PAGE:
ILNews

Court split over valid ID requirement for name change

Back to TopCommentsE-mailPrintBookmark and Share

The Court of Appeals concluded Wednesday that the trial court erred when it required a valid driver’s license or state identification card as a prerequisite to grant a petition for a name change under Indiana Code 34-28-2, but split over whether an elderly man can change his name because he’s never had a valid state-issued ID.

John William Resnover and John Arthur Herron, both in their 70s, filed petitions in Marion Circuit Court to change their names to the ones they used after discovering different names on their birth certificates. Resnover’s birth certificate lists his name as John Willie Cheatham; Herron’s lists his name as “Infant Male Payne.” Resnover received an Indiana driver’s license, Social Security card and pension using the Resnover name, and didn’t discover the name discrepancy until his license expired and he tried renewing it.

Herron never received a driver’s license or ID card, but did obtain a Social Security card and selective service card identifying him as Herron. His criminal record also lists him as Herron. He did not discover the name discrepancy until he went to apply for Medicaid.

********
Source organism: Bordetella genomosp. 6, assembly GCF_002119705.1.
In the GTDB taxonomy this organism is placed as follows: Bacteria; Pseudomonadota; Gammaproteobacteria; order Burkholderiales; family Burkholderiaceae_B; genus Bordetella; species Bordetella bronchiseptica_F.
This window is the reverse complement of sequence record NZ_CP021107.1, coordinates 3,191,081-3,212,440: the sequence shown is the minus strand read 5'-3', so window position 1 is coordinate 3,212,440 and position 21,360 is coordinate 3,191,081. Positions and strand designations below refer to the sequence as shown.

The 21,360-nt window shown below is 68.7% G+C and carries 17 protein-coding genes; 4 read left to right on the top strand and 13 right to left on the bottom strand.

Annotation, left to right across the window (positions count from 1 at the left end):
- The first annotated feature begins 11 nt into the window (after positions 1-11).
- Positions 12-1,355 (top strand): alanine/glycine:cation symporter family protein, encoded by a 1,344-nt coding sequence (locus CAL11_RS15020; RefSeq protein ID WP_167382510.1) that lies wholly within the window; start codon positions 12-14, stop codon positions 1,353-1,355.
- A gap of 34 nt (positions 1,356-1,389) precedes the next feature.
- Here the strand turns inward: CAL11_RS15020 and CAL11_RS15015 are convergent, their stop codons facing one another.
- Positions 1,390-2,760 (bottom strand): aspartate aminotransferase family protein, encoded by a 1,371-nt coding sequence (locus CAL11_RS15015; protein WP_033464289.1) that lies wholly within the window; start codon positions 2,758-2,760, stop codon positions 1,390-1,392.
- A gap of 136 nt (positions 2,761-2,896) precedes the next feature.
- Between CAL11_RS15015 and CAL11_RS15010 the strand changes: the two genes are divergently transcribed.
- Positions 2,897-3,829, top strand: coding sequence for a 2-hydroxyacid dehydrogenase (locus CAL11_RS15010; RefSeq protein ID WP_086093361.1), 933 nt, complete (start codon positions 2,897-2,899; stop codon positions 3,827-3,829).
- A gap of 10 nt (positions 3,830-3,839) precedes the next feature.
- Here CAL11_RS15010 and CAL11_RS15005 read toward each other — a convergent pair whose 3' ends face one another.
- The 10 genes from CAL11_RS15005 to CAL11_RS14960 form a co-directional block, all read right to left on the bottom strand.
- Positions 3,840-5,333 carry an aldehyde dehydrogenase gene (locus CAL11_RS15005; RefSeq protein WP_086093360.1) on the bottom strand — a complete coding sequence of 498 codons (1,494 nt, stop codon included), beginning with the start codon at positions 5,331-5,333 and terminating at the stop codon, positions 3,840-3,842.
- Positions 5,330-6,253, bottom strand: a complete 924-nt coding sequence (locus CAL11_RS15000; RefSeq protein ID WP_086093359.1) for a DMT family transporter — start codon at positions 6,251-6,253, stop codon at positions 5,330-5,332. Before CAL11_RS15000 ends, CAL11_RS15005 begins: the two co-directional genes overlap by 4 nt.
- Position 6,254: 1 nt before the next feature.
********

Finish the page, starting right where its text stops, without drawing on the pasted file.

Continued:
Both men petitioned for name changes, and the Circuit Court denied the requests. Judge Louis Rosenberg reasoned that neither man provided a valid driver’s license or Indiana-issued ID card.

In In Re the Name Change of John William Resnover and In Re the Name Change of John Arthur Herron, 49A02-1205-MI-364, the Court of Appeals looked at I.C. 34-28-2-2 and decided based on the language that all is required is a valid driver’s license or ID number, not an actual card. The statute stipulates the inclusion of the number for a petition for name change. This will allow Resnover the ability to petition for his name change since he has had a valid license in the past and a unique number assigned to him, Judge Patricia Riley wrote.

But Herron’s case is more challenging because he never had a state-issued driver’s license or ID. He asked the court to interpret the “if applicable” phrase in the statute to mean that one has to present a valid license or ID if one is available. The state, as an amicus, opposed this interpretation, claiming it would “gut the statute” and make requirements of subsection 2.5 discretionary.